MP3 audio CD.
All standalone CD players (stereo player, car CD player etc), play music recorded as CDA (Compact Disc Audio). Which is the standard audio CD format.
But some can play MP3 audio as well.
Because MP3 CD's hold more songs than standard music CD's, they play for longer, reducing the number of CD changes on long car journeys, or if your just relaxing at home.
You can check the instruction manual for your CD player, or just dive in, create an MP3 CD and see if it plays.
You may be pleasantly surprised.
Load a blank CD into the CD tray.
Close or ignore any autoplay options that pop up.
Start Windows Media Player. Then click the MUSIC button in the left hand pane to bring up all your music tracks.
And then click the BURN tab in the right hand pane.
adding tracks to be burned.
Drag and drop the music tracks from the centre pane into the right hand pane.
The right hand pane is called the Burn List, and any tracks (songs) in this list will be put onto the CD.
Obviously you can add tracks one at a time to the Burn List.
Or you can select multiple tracks and then drag the whole lot over.
To select multiple tracks at the same time, hold down the CTRL key on your keyboard, then left click once on each track you want to select.
When you've finished selecting tracks, release the CTRL key.
Now move your pointer onto one of the selected tracks, anyone will do, hold down the left mouse button, then drag onto the Burn List.
change media player settings.
There's a couple of settings we need to change in Windows Media Player.
First, Media Player will most likely be set to burn music to CD's in the CD-DA format. Which is the standard CD audio format. Which isn't what we want.
We need Media Player to write the tracks to the CD in MP3 format.
Secondly, Media Player will try to organise the tracks into folders, which again, isn't what we want. So we'll fix that as well.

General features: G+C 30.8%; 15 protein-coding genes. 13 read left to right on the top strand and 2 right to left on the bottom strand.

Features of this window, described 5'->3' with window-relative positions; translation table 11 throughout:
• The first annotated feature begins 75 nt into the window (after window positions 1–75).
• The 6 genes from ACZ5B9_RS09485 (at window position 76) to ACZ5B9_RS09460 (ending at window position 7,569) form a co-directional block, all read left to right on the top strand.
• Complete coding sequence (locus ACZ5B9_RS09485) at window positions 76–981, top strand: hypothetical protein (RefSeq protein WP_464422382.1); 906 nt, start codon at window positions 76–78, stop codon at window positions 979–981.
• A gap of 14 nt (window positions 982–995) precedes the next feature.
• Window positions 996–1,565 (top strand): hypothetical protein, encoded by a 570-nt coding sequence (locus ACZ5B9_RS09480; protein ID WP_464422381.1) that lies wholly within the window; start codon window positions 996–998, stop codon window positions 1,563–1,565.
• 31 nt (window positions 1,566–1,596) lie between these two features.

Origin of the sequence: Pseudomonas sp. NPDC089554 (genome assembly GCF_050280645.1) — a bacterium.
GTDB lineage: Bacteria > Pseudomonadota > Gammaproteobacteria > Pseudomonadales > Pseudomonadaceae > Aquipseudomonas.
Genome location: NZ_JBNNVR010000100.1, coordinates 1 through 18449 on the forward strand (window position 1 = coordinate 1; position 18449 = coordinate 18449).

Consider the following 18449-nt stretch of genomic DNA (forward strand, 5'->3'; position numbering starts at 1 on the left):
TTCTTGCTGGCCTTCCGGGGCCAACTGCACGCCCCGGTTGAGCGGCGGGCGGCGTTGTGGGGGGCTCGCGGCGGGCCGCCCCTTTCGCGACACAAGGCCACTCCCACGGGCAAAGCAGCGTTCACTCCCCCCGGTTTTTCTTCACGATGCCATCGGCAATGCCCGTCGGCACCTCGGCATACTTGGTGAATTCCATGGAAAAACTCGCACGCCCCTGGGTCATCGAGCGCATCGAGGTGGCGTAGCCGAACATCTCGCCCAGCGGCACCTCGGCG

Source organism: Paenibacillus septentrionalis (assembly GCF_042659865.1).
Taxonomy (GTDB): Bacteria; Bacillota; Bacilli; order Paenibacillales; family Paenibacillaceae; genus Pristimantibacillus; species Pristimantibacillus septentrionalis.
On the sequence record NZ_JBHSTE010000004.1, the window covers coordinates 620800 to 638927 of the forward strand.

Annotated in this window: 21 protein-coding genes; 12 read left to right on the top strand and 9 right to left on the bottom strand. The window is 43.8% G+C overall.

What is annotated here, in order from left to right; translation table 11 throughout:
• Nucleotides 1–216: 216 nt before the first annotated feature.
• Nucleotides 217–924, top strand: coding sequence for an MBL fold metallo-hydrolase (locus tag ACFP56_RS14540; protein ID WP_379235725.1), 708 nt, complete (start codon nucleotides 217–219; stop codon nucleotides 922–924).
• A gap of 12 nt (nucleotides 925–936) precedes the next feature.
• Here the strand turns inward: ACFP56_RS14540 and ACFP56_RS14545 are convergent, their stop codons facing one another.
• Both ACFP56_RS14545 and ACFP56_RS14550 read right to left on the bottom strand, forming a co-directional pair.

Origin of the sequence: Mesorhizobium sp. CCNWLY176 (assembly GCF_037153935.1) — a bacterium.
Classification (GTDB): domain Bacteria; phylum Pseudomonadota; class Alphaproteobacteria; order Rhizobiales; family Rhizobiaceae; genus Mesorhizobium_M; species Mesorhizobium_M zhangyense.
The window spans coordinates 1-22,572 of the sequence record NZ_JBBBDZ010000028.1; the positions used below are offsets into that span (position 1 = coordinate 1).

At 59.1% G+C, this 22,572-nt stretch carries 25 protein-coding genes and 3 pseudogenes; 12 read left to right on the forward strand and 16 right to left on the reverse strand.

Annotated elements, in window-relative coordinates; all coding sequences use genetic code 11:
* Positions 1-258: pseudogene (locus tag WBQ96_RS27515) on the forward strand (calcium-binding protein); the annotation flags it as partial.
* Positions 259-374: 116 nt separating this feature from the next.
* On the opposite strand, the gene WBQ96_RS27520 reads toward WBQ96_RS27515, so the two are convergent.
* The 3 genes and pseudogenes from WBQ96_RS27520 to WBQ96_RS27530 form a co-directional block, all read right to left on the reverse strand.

At the top of the right hand pane, you'll see that Media Player is set to burn an Audio CD.
And that now the CD is getting pretty full.
We need to tell Media Player to burn an MP3 CD instead of a standard audio CD.
Click the BURN OPTIONS button, in the top right hand corner.
Then click DATA CD OR DVD.
Now Media Player knows that you want it to create a MP3 CD, rather than a standard audio CD.
There is just one more setting that we need to change.
Click the BURN OPTIONS button again, and on the menu, click MORE BURN OPTIONS.
A popup up window will open.
Untick the box where it says, "Use media information to arrange files in folders on the disc".
To be clear, we don't want a tick in this box.
When that's done, click OK.
so much more space.
Now take a look at the top of the Burn List.
Notice how much space is available on the CD now that we're making a MP3 CD.
We still have the same songs and the same amount of songs, but they take up much less space. So you can get even more songs onto the CD.
Keep adding tracks until either you've nearly filled the CD, or you have all the tracks that you want.
Then when your ready, click the START BURN button, and Media Player will burn your CD.
Try your new MP3 CD in your car's CD player, your hifi system, boom box or whatever.
A lot of modern equipment can play MP3 CD's without any problems.
You certainly won't hurt anything by trying.
if your MP3 CD doesn't play.
If you find that some of your equipment won't play your newly created MP3 CD's, then there are two main reasons.
First is the most obvious, and that is the CD player your using simply can't play MP3 music.
Try playing the CD in other CD players that you have. If it works in other players, then there's nothing wrong with the MP3 CD, it's just that particular player can't manage MP3's. At the end of the day, there's not much you can do if your CD player doesn't like MP3 CD's.
The second reason could be that the music is not actually in the MP3 format. Music on a computer can be in many different formats.
Outside the computer, MP3 is the most widely supported format, but if your music is actually in WMA or AAC or some other format, then it's doubtful that a standalone CD player will work.
checking it's MP3.
It's worth checking to see which file format the music on your computer actually is.
Go to your Music folder, or wherever you have your music stored and then right click on one of the songs that you want to put onto your new CD.
On the menu that appears, left click PROPERTIES.
Take a look at the TYPE OF FILE section.
If it says MP3, your good to go, but if it says anything else, you'll need to convert to MP3 or re-record as an MP3.